Presentation: Plantar Fasciitis
A 27 year old male presented at the Sydney Heel Pain Clinic, experiencing heel pain in both feet and his symptoms were indicative of plantar fasciitis. The patient advised the sports podiatrist that his heel pain had been present for around 8 months that he could recall. He was overweight (BMI>30) but otherwise had no serious health concerns. He had a mostly sedentary lifestyle, working a desk job five days per week and enjoying video games on the weekends. The patient and his girlfriend had recently adopted a new dog and had begun taking it for walks in the evenings, however the patient often experienced heel pain and it discouraged him to be active. His girlfriend encouraged him to visit the sports podiatrist for a correct diagnosis as she said it sounded like plantar fasciitis.
Patient’s Pain Symptoms: Consistent with Plantar Fasciitis
The patient described heel pain that was consistent with a diagnosis of plantar fasciitis. The patient described his pain as feeling like a stabbing at the base of his heel. His pain was very bad first thing in the morning as he got out of bed. It would subside and feel more like a dull aching after some time of moving around. During the day, he would feel the sharp heel pain again when he would rise from his desk chair after being seated for some time. On the occasions that the patient would walk his dog, his pain would return after he finished exercising. The sports podiatrist informed the patient that his heel pain symptoms were typical of plantar fasciitis.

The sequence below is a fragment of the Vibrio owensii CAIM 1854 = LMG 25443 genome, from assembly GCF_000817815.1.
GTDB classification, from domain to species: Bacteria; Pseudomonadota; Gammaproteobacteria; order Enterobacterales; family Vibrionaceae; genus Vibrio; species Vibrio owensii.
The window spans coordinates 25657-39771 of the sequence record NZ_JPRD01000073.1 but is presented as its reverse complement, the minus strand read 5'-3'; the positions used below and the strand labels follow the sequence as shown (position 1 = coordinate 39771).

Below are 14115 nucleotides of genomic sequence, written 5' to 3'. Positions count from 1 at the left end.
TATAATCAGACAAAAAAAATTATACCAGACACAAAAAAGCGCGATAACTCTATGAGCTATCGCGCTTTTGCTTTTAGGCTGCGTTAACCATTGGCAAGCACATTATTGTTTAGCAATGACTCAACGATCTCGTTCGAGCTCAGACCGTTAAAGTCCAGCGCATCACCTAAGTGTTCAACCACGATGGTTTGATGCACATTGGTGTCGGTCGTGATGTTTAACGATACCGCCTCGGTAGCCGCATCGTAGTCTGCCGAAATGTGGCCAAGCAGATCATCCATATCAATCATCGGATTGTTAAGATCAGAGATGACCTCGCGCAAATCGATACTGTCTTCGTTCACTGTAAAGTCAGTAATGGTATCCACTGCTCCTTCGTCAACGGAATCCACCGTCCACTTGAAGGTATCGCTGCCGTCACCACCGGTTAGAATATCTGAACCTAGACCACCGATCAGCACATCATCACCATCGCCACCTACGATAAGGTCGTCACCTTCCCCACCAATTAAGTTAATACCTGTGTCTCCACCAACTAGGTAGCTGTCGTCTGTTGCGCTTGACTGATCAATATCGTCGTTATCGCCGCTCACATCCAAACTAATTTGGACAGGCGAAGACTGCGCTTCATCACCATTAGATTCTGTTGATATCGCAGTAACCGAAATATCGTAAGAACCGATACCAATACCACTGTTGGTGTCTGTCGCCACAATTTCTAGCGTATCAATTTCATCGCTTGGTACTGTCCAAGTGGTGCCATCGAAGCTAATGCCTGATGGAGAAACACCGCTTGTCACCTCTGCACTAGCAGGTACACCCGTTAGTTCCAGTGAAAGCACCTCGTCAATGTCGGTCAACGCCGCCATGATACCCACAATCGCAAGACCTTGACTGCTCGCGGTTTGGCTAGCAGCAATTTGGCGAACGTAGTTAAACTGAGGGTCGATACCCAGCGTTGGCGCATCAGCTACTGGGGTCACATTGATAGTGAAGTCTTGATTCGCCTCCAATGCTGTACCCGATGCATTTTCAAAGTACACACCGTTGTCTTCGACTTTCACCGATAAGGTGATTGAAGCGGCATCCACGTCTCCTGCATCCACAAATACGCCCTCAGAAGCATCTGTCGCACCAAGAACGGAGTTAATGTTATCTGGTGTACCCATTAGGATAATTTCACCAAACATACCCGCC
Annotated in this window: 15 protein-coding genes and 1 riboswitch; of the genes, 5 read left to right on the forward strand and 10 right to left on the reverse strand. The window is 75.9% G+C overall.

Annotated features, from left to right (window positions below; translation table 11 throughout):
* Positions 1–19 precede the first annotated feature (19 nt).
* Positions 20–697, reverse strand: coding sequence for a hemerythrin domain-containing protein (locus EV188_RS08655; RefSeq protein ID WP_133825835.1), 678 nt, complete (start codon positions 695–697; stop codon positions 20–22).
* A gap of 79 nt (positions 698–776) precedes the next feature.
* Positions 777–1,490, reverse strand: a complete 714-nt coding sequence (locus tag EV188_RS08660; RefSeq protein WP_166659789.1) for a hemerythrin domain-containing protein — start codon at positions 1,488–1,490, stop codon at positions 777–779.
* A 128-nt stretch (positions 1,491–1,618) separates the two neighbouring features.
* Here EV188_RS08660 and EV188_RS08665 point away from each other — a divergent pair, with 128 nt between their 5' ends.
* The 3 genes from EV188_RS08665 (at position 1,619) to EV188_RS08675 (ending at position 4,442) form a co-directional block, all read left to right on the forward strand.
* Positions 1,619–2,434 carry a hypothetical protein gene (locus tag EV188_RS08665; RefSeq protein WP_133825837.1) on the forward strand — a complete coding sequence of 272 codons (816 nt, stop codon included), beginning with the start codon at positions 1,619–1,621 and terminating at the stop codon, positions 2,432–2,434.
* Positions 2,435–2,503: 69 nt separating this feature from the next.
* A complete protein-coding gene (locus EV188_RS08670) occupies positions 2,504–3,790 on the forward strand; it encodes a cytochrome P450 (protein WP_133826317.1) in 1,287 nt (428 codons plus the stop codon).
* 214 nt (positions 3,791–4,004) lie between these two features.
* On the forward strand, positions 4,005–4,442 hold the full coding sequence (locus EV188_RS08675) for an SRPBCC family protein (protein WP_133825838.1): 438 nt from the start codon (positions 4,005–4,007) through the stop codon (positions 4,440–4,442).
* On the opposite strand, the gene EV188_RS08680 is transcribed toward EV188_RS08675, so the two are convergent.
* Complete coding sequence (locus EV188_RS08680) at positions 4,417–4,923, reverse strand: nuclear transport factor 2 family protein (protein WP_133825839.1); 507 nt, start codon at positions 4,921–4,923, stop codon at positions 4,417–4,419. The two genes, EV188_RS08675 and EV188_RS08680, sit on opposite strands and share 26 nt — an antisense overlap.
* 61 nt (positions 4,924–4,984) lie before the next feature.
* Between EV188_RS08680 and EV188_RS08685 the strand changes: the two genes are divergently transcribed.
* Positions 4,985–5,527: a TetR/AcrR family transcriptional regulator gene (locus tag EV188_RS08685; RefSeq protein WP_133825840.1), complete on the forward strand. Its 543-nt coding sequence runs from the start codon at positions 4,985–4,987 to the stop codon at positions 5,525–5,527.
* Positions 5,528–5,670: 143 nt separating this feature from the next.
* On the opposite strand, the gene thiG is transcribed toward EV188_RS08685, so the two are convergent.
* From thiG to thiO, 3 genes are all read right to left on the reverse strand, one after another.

Plantar Fasciitis Examination and Assessment
In order to confirm his suspicion of plantar fasciitis, the sports podiatrist carried out a thorough examination. He began with a comprehensive list of questions regarding the patient’s pain symptoms, medical history and physical activity habits. The sports podiatrist examined the patient’s feet. The range of motion and strength in the foot and ankle joint were assessed, as well as the flexibility of the patient’s lower leg and foot muscles, ligaments and tendons.
The patient was asked to have an ultrasound to aid the sports podiatrist diagnosis of plantar fasciitis, and to exclude any other injury or abnormality that may be causing the patient’s heel pain. He returned the following week with his results.
Biomechanical Assessment for Plantar Fasciitis
As part of the sport’s podiatrist’s assessment of the patient for plantar fasciitis, he carried out a biomechanical and gait analysis. The in-house treadmill at the clinic was used to perform this. The assessment involved placing some markers on the patient’s lower leg and foot and then recording footage of the patient walking on the treadmill. The sports podiatrist was then able to review the patient’s foot strike in slow motion and detect malalignment or functional abnormalities. Heel angle and foot arch height in the patient’s feet were also measured.